On Wed, Sep 30, 2015 at 10:44 AM, Merlin Moncure <mmonc...@gmail.com> wrote:
> I'm not trolling in any way.  I'm just challenging you to back up your
> blanket assertions with evidence.  For example, you're assertion that
> mailing lists are insufficient is simply stated and expected to be
> taken on faith: *How* is it insufficient and *what* do things like in
> the new world?  Be specific: glossing over these details doesn't
> really accomplish anything and avoids the careful examination that may
> suggest small tweaks to the current processes that could get similar
> results with a lot less effort.  In this entire massive thread, so far
> only Josh has come up with what I'd consider to be actionable problem
> cases.

I think that the mailing list is pretty much just as good as a bug
tracker would be for finding the discussion about some particular bug.
I mean, our web site has all the mails from the email thread, and
that's where the discussion is, and if that discussion were in a bug
tracker it wouldn't have any more information than what is on the
email thread.  The email thread also usually contains a message
indicating whether a fix was committed.

Where the mailing list is less adequate is:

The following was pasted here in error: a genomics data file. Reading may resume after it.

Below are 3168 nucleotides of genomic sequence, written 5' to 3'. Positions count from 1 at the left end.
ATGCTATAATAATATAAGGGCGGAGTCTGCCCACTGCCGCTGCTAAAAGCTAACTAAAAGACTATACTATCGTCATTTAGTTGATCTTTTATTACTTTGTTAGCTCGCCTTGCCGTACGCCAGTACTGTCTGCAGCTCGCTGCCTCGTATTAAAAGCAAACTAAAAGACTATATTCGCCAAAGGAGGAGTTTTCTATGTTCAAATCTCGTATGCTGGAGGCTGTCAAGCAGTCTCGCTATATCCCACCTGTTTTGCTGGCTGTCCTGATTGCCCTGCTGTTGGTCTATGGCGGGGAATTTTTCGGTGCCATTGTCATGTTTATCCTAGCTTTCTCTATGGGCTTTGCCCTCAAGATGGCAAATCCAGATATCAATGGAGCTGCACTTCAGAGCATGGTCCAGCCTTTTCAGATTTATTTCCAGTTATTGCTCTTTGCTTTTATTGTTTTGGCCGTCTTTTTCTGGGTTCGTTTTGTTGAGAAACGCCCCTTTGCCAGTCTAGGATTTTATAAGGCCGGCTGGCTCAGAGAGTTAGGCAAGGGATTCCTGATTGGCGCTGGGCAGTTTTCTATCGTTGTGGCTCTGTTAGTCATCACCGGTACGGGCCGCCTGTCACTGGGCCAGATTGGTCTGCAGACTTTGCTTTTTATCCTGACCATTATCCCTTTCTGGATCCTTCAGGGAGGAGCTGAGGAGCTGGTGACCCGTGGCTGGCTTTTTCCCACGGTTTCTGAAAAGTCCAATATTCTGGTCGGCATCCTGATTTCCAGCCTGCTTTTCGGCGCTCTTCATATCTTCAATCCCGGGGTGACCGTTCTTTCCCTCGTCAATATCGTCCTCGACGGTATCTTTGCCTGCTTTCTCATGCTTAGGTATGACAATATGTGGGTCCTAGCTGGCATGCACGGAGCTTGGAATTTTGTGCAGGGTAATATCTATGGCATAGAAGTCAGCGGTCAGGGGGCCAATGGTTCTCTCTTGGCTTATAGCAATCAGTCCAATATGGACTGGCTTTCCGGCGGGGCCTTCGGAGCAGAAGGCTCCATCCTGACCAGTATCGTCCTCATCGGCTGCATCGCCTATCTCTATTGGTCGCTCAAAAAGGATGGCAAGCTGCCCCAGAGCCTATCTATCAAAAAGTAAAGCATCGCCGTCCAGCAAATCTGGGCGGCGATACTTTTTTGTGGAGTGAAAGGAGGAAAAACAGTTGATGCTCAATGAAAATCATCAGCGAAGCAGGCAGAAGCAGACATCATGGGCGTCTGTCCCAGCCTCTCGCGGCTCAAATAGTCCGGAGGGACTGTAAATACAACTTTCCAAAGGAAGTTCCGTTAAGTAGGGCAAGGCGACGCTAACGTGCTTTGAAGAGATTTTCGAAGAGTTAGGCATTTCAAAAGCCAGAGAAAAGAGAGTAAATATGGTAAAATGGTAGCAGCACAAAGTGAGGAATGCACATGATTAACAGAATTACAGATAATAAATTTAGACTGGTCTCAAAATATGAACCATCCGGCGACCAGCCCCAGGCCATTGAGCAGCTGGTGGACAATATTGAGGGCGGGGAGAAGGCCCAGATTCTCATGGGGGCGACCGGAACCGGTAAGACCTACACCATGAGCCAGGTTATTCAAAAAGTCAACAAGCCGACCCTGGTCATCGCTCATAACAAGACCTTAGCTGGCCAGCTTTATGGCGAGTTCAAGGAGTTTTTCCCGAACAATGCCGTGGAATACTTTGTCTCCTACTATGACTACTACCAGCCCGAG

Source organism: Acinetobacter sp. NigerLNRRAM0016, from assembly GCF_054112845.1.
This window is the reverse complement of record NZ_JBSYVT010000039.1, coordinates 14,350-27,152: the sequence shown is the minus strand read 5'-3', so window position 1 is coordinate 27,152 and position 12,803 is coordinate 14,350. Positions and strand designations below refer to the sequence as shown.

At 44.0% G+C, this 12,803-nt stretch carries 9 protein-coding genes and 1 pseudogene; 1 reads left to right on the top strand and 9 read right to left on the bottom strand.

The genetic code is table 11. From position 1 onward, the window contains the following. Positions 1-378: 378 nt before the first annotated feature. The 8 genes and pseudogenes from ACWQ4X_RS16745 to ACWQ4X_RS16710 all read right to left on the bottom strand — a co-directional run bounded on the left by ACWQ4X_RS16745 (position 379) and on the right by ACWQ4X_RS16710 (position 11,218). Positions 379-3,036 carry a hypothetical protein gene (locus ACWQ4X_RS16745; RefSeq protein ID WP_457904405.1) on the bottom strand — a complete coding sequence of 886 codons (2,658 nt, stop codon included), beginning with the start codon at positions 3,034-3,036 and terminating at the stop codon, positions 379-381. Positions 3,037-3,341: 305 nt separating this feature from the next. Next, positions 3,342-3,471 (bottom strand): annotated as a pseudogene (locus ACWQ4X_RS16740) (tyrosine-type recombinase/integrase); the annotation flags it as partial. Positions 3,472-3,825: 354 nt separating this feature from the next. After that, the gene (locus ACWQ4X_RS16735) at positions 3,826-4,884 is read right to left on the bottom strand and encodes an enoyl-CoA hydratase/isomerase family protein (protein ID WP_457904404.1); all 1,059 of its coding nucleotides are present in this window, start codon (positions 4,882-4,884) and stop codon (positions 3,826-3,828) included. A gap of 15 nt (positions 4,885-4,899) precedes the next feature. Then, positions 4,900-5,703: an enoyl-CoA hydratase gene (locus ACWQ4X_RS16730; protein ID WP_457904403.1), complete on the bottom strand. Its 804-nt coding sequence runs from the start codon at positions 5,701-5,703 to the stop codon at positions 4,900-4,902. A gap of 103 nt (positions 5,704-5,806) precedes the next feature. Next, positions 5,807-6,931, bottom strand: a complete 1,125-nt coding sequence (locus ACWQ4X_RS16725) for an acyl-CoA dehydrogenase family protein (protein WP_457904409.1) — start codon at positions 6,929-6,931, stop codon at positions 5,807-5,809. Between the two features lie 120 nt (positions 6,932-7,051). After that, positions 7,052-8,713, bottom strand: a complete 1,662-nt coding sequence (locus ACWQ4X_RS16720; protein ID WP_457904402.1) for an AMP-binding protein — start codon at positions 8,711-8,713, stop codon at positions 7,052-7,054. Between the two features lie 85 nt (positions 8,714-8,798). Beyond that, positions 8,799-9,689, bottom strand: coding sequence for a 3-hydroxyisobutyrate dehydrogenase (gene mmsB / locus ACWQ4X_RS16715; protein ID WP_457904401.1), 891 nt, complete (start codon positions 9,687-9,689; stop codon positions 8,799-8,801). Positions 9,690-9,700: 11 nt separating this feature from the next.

- If you want to see a list of all the bugs by status, you have to
review every thread individually.  It would be useful to have a way to
filter out the bug reports that turn out not to be really bugs vs. the
ones that are real bugs which have been fixed vs. the ones that are
real bugs that have not been fixed.  Associating status with each bug
number would make this easier.

- Bug numbers are sometimes preserved in commit messages, but they
never make it into release notes.  This actually seems like something
we could improve pretty easily and without a lot of extra work (and
also without a bug tracker).  If every committer makes a practice of
putting the bug number into the commit message, and the people who
write the release notes then transcribe the information there, I bet
that would be pretty useful to a whole lotta people.

Robert Haas
EnterpriseDB: http://www.enterprisedb.com
The Enterprise PostgreSQL Company

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